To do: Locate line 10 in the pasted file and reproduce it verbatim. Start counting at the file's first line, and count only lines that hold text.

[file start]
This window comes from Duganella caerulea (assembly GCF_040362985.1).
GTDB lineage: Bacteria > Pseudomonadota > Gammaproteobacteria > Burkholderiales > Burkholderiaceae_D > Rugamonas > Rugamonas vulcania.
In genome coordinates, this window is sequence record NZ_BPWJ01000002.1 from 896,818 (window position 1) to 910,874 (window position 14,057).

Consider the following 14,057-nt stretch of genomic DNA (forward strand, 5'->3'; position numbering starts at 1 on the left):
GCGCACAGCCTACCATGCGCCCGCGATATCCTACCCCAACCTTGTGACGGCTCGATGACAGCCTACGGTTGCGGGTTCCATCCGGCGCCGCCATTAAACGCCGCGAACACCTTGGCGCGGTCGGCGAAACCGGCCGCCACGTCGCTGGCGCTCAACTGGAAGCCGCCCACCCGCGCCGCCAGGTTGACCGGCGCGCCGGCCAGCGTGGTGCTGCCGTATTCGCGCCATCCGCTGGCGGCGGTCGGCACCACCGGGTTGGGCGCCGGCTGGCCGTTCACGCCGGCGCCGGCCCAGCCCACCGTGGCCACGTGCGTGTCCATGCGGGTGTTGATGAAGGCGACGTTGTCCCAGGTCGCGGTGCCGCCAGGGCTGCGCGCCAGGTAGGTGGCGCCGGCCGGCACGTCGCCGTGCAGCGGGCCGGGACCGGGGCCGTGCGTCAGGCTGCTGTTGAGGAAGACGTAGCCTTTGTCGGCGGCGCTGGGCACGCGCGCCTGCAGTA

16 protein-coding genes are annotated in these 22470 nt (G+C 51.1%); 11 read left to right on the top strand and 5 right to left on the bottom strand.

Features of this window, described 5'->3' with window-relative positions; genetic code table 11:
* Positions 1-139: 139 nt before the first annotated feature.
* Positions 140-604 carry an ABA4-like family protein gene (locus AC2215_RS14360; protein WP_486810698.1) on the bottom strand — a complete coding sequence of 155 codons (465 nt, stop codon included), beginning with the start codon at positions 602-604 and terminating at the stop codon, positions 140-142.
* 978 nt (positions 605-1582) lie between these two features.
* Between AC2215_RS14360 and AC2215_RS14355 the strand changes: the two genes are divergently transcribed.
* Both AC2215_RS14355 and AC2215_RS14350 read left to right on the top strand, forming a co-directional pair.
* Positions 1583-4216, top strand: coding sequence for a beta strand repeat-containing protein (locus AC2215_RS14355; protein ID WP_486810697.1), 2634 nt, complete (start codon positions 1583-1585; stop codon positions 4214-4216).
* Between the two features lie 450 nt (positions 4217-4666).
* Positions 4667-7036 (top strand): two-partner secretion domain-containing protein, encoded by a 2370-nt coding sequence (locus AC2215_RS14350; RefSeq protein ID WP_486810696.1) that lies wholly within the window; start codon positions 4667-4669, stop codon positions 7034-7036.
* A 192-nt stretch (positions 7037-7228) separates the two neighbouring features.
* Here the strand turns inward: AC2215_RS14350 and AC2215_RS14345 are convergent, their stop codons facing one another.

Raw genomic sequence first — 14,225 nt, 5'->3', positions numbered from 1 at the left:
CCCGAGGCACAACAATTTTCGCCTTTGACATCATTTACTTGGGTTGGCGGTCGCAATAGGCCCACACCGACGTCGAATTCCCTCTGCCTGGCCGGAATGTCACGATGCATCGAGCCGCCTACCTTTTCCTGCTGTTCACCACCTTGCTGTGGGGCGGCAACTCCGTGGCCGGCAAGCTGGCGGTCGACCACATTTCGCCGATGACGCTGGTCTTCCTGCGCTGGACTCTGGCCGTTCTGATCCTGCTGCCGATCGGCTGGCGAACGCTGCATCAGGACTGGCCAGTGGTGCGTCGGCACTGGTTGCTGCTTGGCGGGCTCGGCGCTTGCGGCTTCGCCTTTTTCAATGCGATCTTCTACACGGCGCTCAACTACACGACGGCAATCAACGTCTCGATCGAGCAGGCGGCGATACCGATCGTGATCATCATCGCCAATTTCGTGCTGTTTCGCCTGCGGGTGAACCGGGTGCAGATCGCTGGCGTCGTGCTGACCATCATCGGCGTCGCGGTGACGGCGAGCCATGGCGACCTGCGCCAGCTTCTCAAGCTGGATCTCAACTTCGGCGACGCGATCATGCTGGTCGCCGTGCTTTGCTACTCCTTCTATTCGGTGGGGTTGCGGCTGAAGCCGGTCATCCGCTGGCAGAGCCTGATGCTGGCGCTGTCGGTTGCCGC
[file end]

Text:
* 978 nt (positions 605-1582) lie between these two features.